Be seldom with the young
This article originally appeared in the November 29th edition of the Cottonwood Chronicle
© 11.27.07 By D. Eric Williams
In The Imitation of Christ by Thomas a Kempis we read: "Open not thy heart to every man, but deal with one who is wise and feareth God. Be seldom with the young."
We might think that a Kempis was a cranky old coot who didn't like children based upon his remark "be seldom with the young." Yet, a Kempis was only in his mid thirties when he wrote Imitation. The truth is, he understood and accepted the obvious teaching of the Bible concerning children.
In Proverbs 22:15 we read, foolishness is bound up in the heart of a child but the rod of reproof will drive it far from him. And, according to Psalm 14:1, the fool has said in his heart, 'there is no God.' Thus, to act like a fool is to act as if there is no God. Very young children normally have no difficulty believing in God and accepting that Jesus Christ died for their salvation. Nevertheless, there remains in the heart of each child a tendency toward foolishness - a tendency to act as if God does not exist. Please understand: this tendency toward foolishness is a problem for every man, woman and child regardless of age. All of us act as if God does not exist when we do what we want to do rather than live in harmony with His word.
Nonetheless, children are particularly prone to follow the foolish tendencies of the heart. This is especially true when children are allowed to spend too much time with their peers. The rod and rebuke give wisdom says Proverbs 29:15, but a child left to himself brings shame to his mother.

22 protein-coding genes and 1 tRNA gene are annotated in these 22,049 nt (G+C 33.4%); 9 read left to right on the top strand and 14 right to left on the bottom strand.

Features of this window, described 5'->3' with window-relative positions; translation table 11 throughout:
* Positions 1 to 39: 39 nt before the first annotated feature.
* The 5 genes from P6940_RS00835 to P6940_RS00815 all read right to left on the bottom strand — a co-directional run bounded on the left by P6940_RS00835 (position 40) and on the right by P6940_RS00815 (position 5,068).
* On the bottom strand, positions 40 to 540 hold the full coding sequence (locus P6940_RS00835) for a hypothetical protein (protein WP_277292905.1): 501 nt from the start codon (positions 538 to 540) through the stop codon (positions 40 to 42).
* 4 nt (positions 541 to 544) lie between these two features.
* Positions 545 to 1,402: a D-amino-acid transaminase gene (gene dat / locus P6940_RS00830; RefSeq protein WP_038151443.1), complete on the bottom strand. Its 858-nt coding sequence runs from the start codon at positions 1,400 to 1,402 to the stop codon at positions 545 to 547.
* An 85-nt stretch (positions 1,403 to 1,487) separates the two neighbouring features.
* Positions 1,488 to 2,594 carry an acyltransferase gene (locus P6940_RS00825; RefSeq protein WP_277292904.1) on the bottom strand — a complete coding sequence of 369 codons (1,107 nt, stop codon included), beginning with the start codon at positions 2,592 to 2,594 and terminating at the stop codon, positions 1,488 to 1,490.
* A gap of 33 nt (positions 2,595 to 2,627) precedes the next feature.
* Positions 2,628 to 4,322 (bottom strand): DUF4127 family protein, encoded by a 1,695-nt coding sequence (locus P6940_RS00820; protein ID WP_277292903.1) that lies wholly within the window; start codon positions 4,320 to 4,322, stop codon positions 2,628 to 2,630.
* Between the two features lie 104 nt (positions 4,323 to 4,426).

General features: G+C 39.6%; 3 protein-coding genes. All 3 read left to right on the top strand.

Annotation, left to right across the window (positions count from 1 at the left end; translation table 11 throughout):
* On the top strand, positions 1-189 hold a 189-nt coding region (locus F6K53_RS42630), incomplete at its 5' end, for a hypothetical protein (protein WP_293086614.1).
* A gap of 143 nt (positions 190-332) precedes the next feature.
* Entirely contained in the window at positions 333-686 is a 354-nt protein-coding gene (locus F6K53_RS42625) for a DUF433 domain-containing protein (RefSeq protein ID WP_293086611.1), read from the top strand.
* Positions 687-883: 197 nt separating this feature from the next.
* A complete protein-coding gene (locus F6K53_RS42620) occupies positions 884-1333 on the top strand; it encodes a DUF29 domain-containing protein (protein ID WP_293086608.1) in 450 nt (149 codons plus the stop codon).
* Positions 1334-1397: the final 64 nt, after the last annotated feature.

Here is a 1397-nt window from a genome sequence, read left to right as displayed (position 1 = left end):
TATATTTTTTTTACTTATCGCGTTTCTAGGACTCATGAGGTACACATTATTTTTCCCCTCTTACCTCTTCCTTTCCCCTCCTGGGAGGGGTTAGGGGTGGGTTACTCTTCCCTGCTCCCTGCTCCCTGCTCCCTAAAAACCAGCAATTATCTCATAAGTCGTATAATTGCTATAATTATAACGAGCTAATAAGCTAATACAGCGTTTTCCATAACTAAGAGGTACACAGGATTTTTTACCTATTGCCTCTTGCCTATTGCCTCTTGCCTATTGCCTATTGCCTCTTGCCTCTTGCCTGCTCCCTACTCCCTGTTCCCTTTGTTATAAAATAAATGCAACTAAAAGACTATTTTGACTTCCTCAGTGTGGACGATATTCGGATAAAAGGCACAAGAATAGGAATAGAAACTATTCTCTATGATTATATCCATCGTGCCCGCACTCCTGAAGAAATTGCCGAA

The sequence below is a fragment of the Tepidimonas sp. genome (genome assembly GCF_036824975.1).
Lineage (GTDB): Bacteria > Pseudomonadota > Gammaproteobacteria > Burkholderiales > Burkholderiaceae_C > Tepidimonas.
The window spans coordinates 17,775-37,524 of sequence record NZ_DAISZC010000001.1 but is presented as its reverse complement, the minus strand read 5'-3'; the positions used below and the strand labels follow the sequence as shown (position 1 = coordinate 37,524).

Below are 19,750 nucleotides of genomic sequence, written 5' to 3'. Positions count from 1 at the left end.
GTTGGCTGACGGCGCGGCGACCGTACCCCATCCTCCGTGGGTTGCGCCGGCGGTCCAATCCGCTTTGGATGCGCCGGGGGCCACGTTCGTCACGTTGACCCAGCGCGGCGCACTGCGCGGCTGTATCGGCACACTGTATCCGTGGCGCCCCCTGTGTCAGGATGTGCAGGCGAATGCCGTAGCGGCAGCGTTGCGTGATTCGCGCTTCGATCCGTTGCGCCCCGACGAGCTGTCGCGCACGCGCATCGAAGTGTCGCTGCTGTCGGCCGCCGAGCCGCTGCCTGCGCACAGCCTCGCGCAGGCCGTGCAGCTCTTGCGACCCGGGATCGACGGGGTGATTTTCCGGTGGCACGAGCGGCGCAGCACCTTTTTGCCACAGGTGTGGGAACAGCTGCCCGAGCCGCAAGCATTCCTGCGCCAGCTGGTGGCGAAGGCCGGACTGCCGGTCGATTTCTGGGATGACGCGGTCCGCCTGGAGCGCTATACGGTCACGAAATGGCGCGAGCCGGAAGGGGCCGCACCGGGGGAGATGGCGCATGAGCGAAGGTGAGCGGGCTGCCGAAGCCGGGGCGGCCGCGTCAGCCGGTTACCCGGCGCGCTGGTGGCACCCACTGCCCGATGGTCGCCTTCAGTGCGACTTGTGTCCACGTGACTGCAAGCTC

One of the great failings of the modern Church is the wholesale embrace of "youth culture." Considered in the span of human history, the current emphasis on youth is a recent phenomenon. It has only been in the last one hundred years or so the strange and confusing category of "adolescence" has come into being. In previous centuries there were children and there were adults. The transition from one to the other was typically uneventful. This isn't to say growing up used to be a breeze; life has always been full of difficulty. But in times past, children were viewed as responsible beings, early entrusted with responsibility which increased as the child grew. Indeed, the level of responsibility shouldered by early American colonial children (for instance), was more than most adults abide today.
I do not have the space in this column to run through the variety if reasons why our culture has wholeheartedly embraced the glorification of Youth; suffice it to say that extending childhood into the young adult years serves the purposes of the Oligarchy not the individual nor the family. Don't get me wrong; it is an easy condition to maintain. Our fallen nature craves the irresponsibility and self centeredness of the modern construct called adolescence. It is unfortunate the Church does little or nothing to combat this evil. Instead, we feed it by fracturing the body of Christ according to age and attempt to sanctify the cult of Youth by bringing it into the Church and calling it a ministry. Hence, week in and week out, the irresponsibility and foolishness of childhood finds sanctuary in millions of church youth groups scattered across the land.
Yet, young person, "be seldom with the young." Your peers don't have the maturity and experience necessary to help you overcome foolishness. The Apostle Paul would enjoin you to "flee youthful lusts" (2 Tim. 2:22), and that is difficult to do - if not impossible - when you are constantly surrounded by others your own age. Your time is better spent with Christians who are older and wiser than yourself. They won't be perfect; they don't have to be in order to be "one who is wise and feareth God." Chosen carefully, they will know a thing or two about overcoming foolishness, however.